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  • Author or Editor: Nolan. Z. Frantz x
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Abstract

Objective—To evaluate dietary ingredients involved in cartilage and bone metabolism and their influence on osteochondrosis lesions in swine.

Animals—80 crossbred gilts (mean initial weight, 39 kg).

Procedures—Pigs (10 pigs/treatment) were fed a corn–soybean meal basal (control) diet or the basal diet supplemented with additional minerals (copper and manganese or silicon), amino acids (proline and glycine; a combination of leucine, isoleucine, and valine; or methionine and threonine), or fatty acids (provided by fish oil) for 84 days. Pigs were then slaughtered and the distal portion of the left femur was collected for determination of osteochondrosis lesions at the femoral condyle. After evaluation of external joint surfaces, the distal portion of the femur was sectioned to evaluate lesions in the growth plate and articular cartilage. Additionally, a cartilage specimen was obtained from the patella for analysis.

Results—Pigs fed diets containing high amounts of methionine and threonine or the diet containing all additional ingredients had significantly lower total severity scores, compared with scores for pigs fed the control diet or a diet supplemented with fish oil. Pigs fed diets containing additional proline and glycine, copper and manganese, methionine and threonine, or all additional ingredients had significantly lower overall scores, compared with scores for pigs fed the control diet or a diet supplemented with fish oil.

Conclusions and Clinical Relevance—Dietary manipulation decreased the severity of osteochondrosis lesions, compared with results for pigs fed a control diet. However, additional research on optimal concentrations and combinations of dietary components is needed.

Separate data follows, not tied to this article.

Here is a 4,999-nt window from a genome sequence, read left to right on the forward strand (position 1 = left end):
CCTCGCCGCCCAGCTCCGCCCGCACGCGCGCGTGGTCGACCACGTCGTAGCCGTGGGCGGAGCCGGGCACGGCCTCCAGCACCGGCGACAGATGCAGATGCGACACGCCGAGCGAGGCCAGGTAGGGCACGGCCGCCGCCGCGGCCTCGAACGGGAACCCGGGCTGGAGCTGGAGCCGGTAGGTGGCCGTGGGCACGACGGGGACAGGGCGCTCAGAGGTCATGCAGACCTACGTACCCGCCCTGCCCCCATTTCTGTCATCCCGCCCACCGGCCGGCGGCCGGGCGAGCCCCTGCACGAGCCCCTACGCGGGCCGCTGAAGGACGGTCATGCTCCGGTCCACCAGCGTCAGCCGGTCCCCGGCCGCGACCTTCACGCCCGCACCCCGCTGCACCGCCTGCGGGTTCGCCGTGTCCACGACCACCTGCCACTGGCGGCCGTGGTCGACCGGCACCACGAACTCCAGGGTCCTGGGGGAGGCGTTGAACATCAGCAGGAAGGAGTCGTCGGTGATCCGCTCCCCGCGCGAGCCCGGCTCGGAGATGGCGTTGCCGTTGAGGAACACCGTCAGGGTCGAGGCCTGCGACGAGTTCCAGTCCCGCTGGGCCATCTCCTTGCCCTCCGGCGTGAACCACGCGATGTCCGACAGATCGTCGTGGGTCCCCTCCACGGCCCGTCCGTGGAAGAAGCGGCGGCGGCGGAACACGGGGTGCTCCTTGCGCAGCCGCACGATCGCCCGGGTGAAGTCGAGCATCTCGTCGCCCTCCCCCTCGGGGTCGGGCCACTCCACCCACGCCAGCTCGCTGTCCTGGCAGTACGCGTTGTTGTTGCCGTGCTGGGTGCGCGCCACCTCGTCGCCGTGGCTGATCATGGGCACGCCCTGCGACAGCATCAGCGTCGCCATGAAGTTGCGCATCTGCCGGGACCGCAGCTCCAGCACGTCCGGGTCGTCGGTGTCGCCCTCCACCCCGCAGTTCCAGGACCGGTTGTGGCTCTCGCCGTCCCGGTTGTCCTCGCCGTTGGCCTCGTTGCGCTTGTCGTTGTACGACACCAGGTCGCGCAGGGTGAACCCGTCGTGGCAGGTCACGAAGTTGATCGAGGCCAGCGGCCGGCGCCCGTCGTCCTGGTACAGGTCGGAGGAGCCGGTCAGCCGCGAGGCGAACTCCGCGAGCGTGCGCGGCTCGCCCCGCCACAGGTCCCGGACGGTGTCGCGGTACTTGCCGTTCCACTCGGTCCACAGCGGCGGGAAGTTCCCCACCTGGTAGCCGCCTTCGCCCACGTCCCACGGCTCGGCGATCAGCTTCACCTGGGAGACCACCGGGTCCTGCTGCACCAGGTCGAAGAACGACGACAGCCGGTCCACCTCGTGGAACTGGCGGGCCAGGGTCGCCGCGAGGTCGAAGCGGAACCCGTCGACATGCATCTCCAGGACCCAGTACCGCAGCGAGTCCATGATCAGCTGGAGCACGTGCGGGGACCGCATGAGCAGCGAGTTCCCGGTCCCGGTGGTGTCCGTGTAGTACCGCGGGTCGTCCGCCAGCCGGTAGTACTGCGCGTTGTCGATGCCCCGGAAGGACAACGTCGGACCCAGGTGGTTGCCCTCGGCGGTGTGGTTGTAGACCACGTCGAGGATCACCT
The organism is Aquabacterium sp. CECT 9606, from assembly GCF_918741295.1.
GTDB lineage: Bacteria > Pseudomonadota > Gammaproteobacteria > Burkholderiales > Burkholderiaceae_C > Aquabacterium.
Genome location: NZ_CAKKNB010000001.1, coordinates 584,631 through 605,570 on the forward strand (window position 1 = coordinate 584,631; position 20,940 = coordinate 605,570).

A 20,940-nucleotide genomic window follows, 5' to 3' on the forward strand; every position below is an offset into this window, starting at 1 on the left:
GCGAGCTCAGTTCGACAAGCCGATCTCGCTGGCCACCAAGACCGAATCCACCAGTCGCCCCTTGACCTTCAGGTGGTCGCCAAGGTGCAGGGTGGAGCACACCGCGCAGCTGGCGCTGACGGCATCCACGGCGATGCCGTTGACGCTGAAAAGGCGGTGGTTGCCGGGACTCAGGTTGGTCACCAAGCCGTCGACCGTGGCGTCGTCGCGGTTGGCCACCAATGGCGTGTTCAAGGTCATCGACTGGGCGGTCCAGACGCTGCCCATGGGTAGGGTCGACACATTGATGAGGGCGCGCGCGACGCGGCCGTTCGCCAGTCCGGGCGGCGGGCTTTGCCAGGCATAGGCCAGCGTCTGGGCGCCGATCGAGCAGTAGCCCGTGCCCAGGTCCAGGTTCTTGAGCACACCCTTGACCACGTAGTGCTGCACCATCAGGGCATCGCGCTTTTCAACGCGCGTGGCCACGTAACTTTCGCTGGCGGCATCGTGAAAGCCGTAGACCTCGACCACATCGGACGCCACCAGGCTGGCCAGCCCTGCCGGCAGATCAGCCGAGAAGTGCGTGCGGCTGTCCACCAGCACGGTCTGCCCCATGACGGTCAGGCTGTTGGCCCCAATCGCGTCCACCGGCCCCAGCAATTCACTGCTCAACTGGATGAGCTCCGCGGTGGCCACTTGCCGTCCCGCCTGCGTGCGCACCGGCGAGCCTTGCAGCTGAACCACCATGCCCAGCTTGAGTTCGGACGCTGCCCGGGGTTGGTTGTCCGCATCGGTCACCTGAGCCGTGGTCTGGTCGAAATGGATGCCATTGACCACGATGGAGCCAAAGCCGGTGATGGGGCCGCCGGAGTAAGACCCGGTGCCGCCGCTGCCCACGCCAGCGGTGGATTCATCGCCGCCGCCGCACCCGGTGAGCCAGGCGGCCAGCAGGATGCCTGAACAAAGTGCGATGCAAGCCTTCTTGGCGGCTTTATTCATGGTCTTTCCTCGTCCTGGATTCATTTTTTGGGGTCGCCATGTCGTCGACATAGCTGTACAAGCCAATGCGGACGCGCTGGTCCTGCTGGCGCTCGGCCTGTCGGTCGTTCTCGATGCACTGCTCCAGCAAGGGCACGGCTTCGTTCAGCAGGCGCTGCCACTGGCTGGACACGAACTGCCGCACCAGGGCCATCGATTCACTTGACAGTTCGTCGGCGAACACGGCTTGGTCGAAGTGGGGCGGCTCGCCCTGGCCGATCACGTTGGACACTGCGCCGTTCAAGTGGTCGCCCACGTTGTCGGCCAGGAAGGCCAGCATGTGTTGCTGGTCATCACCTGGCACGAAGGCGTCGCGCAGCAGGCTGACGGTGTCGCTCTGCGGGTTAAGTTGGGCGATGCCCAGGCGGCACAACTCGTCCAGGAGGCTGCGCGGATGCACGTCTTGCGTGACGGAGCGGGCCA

Full access
in American Journal of Veterinary Research

Abstract

Objective—To evaluate the use of serum biomarkers of cartilage and bone metabolism to predict the occurrence and severity of osteochondrosis (OC) lesions in the distal portion of the femur in growing swine.

Animals—71 gilts.

Procedures—At an abattoir, serum samples for analysis of 10 biomarkers indicative of cartilage and bone metabolism were obtained prior to processing of the pigs. The distal portion of each pig's left femur was directly examined and cut into longitudinal sections to evaluate the number and severity of abnormalities on the external surface, articular cartilage, and growth plate. Each specimen was categorized as with (n = 56) or without (15) OC, and an overall OC severity score was assigned to affected pigs. Logistic and linear regression analyses were performed to predict odds of OC on the basis of biomarker concentrations and predict the severity of OC values in affected pigs, respectively.

Results—Compared with values in unaffected pigs, serum concentrations of C-propeptide of type II collagen (CPII) and cartilage oligomeric matrix protein were significantly increased and concentrations of carboxy-terminal telopeptide of type II collagen 3/4-length fragment (C2C) and pyridinoline cross-links were significantly decreased in affected pigs. A 2-fold increase in CPII concentration increased the odds of pigs having OC by a factor of 97 (95% confidence interval, 6 to infinity). Changes in serum C2C concentration accounted for 49% of the variation in overall OC severity score.

Conclusions and Clinical Relevance—Assessment of serum biomarker concentrations may be useful in the diagnosis of OC and aid in reduction of lameness in swine herds.

Full access
in American Journal of Veterinary Research